Former President Donald Trump, like a tone-deaf musician, used the anniversary of the Jan. 6 Capitol riot last week to once again allege, without evidence, that the 2020 election was rigged. “Look at the numbers,” he told his followers, “they speak for themselves.”

He’s right, they do: They conclusively show his fraud allegations are bogus. For proof, let’s take a deep dive into Pennsylvania’s results.

Trump won the Keystone State in 2016 by less than a point and lost it in 2020 by a bit more than a point. As a result of that, supposed misdeeds in the state have loomed large in the MAGA crowd’s fraud narrative. Trump and others have alleged Democrats directly stuffed ballot boxes during the counting in Democratic-controlled cities, such as Philadelphia, or did so indirectly through fraudulently cast mail-in ballots.

Millions of people, mainly Republicans, believe these claims, even though there is no specific evidence to support them. They watched Democrats mercilessly assail Trump for years and have become used to rallying around him in response. Media declarations that the election was legitimate don’t stick. Worse, they tend not to support their defense of the election with clear evidence, making it a “he said, she said” argument. The sides talk past one another without engaging the facts.

That’s why it’s worth looking at Pennsylvania in detail. The state is one of the few that did not allow no-excuse mail voting in 2016 but then changed the law to permit it for 2020. Democrats also controlled the counting mechanism in Philadelphia and Pittsburgh in both years. That makes it the perfect place to test whether fraud occurred.

If Democrats stuffed the ballot boxes in large urban areas in 2020, there would be an unexplained increase in turnout in those areas. The same would be true for areas with higher rates of mail voting if the new practice gave rise to voter fraud.

But that didn’t happen in either case. How do I know? First, I compared the total number of votes cast for president in each county in 2016 and 2020, calculating how much they went up or declined. I then looked at the number of citizens of voting age for each county. This number, calculated each year by the Census Bureau, tells us how many people are theoretically eligible to vote. Together, these data points can tell us what percentage of eligible voters actually cast ballots in 2016 and 2020. If Trump’s fraud theories were true, that share would have increased at a greater rate in counties where the ballot boxes were allegedly stuffed or in those with a larger share of mailed ballots.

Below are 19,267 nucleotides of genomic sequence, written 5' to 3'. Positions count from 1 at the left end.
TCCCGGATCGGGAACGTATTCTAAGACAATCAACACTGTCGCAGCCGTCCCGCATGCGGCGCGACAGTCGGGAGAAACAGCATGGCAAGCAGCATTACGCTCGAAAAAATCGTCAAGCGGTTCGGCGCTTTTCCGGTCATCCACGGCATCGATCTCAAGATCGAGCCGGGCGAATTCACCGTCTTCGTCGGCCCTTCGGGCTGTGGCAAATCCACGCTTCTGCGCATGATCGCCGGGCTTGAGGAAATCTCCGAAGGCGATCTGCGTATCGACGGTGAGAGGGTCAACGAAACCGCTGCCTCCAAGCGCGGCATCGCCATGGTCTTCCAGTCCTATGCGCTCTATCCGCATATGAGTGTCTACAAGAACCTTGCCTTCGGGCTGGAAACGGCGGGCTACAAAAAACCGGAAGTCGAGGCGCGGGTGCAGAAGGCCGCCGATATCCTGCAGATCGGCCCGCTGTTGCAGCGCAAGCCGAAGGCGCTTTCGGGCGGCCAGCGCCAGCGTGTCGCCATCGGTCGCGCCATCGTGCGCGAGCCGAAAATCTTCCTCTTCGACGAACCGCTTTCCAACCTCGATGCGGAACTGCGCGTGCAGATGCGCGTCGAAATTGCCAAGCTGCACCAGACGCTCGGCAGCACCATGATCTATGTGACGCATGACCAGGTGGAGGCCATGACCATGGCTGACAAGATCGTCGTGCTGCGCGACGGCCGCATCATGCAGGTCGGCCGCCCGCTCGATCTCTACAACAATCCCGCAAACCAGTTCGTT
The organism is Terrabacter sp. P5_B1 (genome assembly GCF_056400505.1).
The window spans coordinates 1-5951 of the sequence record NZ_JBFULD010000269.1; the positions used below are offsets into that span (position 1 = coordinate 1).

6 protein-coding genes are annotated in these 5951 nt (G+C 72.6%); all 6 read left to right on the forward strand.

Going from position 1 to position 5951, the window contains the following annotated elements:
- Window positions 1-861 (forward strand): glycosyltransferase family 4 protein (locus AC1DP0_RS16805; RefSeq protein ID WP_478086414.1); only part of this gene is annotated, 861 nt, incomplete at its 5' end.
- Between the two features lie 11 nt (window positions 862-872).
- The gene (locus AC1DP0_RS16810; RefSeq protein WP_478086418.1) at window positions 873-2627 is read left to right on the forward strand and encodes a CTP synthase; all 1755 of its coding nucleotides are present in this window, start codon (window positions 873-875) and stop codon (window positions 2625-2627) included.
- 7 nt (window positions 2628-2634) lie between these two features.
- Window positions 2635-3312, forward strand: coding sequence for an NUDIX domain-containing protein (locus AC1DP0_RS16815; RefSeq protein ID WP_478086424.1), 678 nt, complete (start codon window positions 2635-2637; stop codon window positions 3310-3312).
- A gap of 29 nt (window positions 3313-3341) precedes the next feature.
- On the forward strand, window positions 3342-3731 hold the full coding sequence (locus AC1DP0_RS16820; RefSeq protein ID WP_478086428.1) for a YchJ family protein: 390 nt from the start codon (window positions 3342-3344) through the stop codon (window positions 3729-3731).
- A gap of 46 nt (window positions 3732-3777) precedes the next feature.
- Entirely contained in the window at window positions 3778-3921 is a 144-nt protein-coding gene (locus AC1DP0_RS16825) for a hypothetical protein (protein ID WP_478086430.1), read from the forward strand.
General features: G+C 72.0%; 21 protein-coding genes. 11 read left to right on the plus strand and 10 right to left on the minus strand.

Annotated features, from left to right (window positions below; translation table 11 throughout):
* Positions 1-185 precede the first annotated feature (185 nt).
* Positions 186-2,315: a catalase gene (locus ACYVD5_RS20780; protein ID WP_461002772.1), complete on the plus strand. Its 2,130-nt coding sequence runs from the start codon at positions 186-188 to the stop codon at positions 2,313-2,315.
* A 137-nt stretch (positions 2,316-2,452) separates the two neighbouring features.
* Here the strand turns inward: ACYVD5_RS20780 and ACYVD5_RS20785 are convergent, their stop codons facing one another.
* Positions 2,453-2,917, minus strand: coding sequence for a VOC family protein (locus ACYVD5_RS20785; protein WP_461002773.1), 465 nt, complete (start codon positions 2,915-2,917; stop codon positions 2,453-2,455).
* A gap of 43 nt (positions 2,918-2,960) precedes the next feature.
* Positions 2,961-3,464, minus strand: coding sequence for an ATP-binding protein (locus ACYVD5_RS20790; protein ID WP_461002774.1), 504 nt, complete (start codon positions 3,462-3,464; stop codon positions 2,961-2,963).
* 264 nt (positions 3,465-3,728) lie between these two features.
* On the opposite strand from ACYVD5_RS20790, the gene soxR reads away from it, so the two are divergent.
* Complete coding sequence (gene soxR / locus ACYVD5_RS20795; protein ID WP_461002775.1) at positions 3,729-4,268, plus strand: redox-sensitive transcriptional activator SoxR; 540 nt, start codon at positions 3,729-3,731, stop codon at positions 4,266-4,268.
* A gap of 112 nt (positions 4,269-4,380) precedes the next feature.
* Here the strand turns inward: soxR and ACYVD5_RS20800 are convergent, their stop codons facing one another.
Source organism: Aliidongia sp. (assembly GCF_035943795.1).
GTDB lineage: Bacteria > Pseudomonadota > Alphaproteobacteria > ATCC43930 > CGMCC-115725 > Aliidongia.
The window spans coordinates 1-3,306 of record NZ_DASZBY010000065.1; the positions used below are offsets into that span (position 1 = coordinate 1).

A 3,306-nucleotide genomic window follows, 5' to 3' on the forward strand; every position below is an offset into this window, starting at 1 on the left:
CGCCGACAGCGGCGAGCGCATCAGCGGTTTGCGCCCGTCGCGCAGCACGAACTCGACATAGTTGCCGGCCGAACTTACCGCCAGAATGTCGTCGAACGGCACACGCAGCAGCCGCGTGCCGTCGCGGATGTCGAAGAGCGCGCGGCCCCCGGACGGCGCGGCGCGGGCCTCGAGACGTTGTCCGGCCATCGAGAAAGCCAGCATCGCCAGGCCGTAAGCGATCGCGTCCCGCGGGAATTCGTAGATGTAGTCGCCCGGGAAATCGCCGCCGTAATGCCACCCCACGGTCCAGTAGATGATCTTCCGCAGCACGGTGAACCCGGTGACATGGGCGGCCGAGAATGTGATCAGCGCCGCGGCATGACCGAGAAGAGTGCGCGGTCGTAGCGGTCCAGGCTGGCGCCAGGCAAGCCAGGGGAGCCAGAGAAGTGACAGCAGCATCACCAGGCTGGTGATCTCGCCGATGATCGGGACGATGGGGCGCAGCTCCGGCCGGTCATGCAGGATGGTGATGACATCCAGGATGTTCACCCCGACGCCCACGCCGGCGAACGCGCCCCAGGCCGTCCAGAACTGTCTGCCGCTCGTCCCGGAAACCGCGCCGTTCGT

Here’s what actually happened: Philadelphia had the second-lowest increase of any of Pennsylvania’s 67 counties, with the share of eligible voters who cast a ballot going up by a mere 2.2 percent. Allegheny County, which contains Pittsburgh, rose by 7.4 percent. That’s smaller than the median rise in turnout for all counties of 8.4 percent. Other big Democratic-controlled counties, such as Erie, Delaware and Dauphin, also had smaller turnout increases than the average county.

There’s no indication that fraudulent mail-balloting raised turnout either. The share of total votes cast by mail varied widely by county. Almost half of Philadelphia’s ballots were cast by mail, whereas in rural Fulton County, only 15.2 percent were cast by mail, the lowest in the state. And contrary to Trump’s fraud theory, counties that had larger shares of mailed ballots did not always have larger changes in eligible voter turnout.

In fact, three counties with some of the lowest rates of mail balloting — Potter, Jefferson and Bedford — were among the top 10 in terms of an increase in turnout among eligible voters. Meanwhile, two big mail-voting counties — Centre and Philadelphia — were in the bottom 10 for turnout increase.

So where are all those extra, fraudulent ballots the whole “rigged election” theory hinges on?

The kicker for the fraud theory comes when you plot the increase in turnout for eligible voters for each county on a chart; if you’ve taken a statistics class, the result might look familiar. That’s because it’s an almost perfect normal distribution, or a “bell curve.” And it is exactly what you would expect if turnout increases were to occur randomly without anyone putting their thumb on the scale to affect it.

Trump recently said he wanted a debate on his voter fraud theory, arguing it would be a TV ratings bonanza. I accept his challenge, but I doubt he’ll follow up. Trump doesn’t like to lose, and he’ll be beaten like a drum if he ever has to defend his allegations against real evidence.

Henry Olsen is a Washington Post columnist and a senior fellow at the Ethics and Public Policy Center.

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